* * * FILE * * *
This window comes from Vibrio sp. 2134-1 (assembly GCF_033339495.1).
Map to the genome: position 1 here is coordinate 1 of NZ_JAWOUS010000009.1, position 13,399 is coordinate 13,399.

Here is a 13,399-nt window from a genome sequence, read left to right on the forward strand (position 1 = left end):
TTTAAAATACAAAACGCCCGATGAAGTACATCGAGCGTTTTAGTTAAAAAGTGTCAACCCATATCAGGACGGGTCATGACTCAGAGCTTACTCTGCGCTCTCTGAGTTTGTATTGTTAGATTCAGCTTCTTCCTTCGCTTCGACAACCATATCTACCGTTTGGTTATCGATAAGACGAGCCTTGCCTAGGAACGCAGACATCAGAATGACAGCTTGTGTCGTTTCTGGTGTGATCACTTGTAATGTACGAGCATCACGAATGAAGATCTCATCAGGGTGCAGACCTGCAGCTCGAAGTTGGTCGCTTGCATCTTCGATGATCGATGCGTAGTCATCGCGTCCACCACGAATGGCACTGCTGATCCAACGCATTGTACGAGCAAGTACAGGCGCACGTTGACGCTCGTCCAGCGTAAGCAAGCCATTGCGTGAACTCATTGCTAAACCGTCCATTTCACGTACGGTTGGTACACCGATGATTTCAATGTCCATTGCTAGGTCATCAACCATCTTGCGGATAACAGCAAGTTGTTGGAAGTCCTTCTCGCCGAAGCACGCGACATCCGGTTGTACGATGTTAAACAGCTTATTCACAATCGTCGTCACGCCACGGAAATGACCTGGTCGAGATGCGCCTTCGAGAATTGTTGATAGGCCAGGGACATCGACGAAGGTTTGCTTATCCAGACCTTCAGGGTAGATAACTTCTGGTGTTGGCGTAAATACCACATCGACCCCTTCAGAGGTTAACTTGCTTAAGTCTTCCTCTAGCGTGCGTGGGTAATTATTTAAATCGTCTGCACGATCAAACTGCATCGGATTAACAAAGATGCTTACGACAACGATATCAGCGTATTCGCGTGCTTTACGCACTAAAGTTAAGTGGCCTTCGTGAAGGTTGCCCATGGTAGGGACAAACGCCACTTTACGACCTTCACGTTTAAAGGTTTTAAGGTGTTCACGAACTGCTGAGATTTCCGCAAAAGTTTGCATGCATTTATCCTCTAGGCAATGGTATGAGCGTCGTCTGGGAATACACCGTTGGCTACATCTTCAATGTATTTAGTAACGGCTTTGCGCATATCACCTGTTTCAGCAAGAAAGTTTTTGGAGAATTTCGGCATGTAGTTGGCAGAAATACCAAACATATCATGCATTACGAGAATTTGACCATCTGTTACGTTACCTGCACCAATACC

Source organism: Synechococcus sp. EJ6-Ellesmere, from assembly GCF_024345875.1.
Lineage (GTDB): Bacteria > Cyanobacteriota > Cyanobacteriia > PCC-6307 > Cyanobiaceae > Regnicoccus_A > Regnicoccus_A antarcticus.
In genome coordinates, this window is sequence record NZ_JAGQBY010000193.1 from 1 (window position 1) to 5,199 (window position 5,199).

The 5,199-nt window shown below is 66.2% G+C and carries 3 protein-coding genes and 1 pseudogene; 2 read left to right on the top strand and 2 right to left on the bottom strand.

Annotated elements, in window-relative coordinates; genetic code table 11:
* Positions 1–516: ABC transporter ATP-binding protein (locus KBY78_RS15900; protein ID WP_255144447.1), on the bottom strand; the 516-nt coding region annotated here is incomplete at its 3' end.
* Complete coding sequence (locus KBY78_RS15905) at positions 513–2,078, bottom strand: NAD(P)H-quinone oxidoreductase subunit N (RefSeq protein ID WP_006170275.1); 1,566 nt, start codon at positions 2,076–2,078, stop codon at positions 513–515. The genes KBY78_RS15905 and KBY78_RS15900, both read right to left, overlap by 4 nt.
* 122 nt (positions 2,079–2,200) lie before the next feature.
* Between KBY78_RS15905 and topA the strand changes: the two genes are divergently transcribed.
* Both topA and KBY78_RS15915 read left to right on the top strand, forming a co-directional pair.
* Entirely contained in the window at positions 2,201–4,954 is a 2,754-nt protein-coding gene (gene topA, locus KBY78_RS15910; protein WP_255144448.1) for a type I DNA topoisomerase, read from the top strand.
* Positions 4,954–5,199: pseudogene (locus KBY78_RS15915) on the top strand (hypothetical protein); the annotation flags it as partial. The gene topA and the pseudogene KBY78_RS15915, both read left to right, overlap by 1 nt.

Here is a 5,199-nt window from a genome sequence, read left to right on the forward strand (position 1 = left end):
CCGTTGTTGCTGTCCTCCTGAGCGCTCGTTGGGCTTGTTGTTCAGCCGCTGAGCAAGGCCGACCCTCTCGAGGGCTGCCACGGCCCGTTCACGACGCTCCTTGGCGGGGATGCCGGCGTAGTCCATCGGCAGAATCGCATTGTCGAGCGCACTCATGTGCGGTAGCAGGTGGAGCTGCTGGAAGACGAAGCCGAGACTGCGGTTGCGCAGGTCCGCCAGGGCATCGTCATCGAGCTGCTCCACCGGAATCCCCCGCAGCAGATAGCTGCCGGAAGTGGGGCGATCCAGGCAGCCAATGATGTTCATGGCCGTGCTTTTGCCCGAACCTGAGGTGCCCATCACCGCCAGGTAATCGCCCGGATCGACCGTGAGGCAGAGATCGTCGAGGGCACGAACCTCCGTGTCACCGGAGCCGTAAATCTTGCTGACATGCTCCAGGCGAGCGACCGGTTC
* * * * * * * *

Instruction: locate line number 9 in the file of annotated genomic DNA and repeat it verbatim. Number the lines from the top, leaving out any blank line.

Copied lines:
Annotated elements, in window-relative coordinates; genetic code table 11: